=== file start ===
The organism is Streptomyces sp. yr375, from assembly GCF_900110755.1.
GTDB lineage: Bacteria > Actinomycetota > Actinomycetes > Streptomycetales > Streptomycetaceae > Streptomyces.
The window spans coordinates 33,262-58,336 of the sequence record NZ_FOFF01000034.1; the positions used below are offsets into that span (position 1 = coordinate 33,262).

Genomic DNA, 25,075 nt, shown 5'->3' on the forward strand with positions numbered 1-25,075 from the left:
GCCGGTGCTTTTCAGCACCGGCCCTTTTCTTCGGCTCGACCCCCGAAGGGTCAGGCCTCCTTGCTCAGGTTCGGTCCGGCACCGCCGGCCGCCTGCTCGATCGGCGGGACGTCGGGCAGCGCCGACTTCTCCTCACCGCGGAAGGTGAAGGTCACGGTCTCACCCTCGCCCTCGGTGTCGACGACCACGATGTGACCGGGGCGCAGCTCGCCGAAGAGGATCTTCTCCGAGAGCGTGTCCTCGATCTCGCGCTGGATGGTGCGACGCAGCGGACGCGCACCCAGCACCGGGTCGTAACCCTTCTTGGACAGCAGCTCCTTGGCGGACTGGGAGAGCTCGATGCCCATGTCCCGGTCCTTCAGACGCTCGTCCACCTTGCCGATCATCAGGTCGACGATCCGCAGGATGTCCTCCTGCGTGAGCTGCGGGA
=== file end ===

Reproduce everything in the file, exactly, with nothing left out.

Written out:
The organism is Streptomyces sp. yr375, from assembly GCF_900110755.1.
GTDB lineage: Bacteria > Actinomycetota > Actinomycetes > Streptomycetales > Streptomycetaceae > Streptomyces.
The window spans coordinates 33,262-58,336 of the sequence record NZ_FOFF01000034.1; the positions used below are offsets into that span (position 1 = coordinate 33,262).

Genomic DNA, 25,075 nt, shown 5'->3' on the forward strand with positions numbered 1-25,075 from the left:
GCCGGTGCTTTTCAGCACCGGCCCTTTTCTTCGGCTCGACCCCCGAAGGGTCAGGCCTCCTTGCTCAGGTTCGGTCCGGCACCGCCGGCCGCCTGCTCGATCGGCGGGACGTCGGGCAGCGCCGACTTCTCCTCACCGCGGAAGGTGAAGGTCACGGTCTCACCCTCGCCCTCGGTGTCGACGACCACGATGTGACCGGGGCGCAGCTCGCCGAAGAGGATCTTCTCCGAGAGCGTGTCCTCGATCTCGCGCTGGATGGTGCGACGCAGCGGACGCGCACCCAGCACCGGGTCGTAACCCTTCTTGGACAGCAGCTCCTTGGCGGACTGGGAGAGCTCGATGCCCATGTCCCGGTCCTTCAGACGCTCGTCCACCTTGCCGATCATCAGGTCGACGATCCGCAGGATGTCCTCCTGCGTGAGCTGCGGGA